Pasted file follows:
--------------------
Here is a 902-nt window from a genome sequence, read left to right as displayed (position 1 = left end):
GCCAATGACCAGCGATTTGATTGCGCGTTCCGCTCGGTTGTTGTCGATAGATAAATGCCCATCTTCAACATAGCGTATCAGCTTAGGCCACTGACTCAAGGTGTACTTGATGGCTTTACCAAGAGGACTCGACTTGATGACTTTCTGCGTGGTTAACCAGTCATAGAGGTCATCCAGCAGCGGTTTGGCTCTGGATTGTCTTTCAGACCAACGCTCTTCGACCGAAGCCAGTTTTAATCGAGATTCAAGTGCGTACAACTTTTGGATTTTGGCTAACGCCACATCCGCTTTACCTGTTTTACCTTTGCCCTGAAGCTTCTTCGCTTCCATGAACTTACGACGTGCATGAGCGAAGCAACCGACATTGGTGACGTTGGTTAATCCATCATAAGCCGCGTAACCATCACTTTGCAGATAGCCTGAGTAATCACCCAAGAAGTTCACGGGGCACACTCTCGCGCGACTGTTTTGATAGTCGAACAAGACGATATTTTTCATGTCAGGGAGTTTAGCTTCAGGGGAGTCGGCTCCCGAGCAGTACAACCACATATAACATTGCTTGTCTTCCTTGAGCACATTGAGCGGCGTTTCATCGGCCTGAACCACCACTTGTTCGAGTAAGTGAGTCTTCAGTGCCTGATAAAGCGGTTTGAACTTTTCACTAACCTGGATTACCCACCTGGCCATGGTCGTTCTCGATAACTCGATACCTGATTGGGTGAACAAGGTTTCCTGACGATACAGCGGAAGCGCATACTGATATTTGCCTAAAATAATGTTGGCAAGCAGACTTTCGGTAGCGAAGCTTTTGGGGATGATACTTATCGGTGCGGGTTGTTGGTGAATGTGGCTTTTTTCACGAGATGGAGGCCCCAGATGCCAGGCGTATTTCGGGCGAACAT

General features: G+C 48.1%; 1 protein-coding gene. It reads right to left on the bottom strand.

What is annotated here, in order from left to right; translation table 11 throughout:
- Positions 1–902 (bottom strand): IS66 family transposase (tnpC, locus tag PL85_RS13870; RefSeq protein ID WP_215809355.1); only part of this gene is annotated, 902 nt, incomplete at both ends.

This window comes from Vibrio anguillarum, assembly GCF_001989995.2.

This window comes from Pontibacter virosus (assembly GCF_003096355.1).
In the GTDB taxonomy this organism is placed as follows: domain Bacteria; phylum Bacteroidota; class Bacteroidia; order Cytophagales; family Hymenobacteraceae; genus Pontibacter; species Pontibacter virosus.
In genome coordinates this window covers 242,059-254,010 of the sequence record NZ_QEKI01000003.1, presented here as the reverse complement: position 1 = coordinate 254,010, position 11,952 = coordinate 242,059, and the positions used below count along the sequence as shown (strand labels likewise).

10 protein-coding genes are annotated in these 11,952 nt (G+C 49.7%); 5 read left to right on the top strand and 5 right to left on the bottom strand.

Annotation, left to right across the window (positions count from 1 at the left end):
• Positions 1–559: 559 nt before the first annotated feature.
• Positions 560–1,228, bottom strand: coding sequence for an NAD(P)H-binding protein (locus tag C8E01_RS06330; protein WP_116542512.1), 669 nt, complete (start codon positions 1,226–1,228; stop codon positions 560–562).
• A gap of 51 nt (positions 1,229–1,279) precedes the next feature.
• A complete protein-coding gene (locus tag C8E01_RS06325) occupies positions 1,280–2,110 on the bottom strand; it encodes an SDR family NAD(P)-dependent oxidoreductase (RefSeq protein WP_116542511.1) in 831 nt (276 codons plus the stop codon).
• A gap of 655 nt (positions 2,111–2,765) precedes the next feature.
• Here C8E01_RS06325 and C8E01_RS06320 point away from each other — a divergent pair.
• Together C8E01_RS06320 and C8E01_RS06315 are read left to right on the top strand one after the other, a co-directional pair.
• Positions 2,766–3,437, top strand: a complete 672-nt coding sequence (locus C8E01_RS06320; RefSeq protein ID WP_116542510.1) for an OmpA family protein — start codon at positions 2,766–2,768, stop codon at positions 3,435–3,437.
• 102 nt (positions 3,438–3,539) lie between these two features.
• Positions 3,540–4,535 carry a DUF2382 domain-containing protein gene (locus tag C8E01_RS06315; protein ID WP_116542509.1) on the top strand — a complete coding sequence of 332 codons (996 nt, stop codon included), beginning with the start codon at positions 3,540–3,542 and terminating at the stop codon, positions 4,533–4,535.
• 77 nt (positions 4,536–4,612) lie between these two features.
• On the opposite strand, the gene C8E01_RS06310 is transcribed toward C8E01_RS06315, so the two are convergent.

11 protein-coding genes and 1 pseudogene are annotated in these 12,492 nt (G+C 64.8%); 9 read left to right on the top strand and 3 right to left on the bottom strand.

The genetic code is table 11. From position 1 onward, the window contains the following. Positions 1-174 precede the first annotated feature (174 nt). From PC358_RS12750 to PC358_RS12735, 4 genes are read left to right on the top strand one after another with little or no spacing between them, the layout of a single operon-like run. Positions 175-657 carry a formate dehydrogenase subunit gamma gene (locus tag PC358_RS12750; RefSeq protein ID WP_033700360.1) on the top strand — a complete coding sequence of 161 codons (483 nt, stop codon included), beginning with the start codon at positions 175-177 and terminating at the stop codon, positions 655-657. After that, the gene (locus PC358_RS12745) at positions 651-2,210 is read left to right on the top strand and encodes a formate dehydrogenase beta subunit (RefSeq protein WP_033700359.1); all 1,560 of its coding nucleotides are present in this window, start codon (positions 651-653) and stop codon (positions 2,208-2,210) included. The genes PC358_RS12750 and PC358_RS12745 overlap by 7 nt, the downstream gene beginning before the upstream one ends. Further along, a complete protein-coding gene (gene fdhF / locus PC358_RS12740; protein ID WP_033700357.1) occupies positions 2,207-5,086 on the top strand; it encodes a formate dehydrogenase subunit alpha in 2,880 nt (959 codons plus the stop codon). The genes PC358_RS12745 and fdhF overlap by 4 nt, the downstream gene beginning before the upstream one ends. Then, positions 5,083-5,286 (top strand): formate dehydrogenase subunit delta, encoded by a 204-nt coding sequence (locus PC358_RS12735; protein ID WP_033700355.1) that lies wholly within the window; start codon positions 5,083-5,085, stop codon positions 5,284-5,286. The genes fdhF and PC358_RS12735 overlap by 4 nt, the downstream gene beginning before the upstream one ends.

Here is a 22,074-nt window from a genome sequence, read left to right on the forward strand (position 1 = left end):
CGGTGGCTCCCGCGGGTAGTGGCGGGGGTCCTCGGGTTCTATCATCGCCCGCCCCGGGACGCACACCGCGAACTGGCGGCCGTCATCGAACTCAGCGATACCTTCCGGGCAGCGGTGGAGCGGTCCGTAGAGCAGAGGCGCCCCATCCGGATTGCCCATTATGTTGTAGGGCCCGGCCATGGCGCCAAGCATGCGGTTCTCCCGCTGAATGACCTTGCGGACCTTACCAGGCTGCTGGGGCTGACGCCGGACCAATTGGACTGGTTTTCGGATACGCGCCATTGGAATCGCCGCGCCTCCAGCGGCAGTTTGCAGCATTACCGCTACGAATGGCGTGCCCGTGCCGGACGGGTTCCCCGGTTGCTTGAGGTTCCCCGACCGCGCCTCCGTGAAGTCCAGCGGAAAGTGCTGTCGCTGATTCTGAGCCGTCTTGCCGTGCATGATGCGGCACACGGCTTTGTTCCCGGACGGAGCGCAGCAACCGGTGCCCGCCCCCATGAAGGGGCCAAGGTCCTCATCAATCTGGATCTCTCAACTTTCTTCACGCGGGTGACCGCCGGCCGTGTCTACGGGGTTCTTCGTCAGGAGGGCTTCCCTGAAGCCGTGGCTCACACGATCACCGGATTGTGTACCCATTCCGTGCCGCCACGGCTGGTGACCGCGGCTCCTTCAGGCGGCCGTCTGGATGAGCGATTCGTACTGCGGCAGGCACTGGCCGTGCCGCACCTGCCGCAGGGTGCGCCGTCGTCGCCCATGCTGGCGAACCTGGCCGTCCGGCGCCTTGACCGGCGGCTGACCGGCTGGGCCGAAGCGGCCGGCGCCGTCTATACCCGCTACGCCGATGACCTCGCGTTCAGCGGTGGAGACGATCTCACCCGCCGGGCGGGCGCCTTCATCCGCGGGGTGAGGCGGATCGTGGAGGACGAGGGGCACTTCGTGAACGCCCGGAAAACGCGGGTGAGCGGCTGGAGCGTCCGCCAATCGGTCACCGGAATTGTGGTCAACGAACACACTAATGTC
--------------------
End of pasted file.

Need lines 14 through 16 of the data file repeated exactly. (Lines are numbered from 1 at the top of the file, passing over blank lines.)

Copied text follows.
• A gap of 51 nt (positions 1,229–1,279) precedes the next feature.
• A complete protein-coding gene (locus tag C8E01_RS06325) occupies positions 1,280–2,110 on the bottom strand; it encodes an SDR family NAD(P)-dependent oxidoreductase (RefSeq protein WP_116542511.1) in 831 nt (276 codons plus the stop codon).
• A gap of 655 nt (positions 2,111–2,765) precedes the next feature.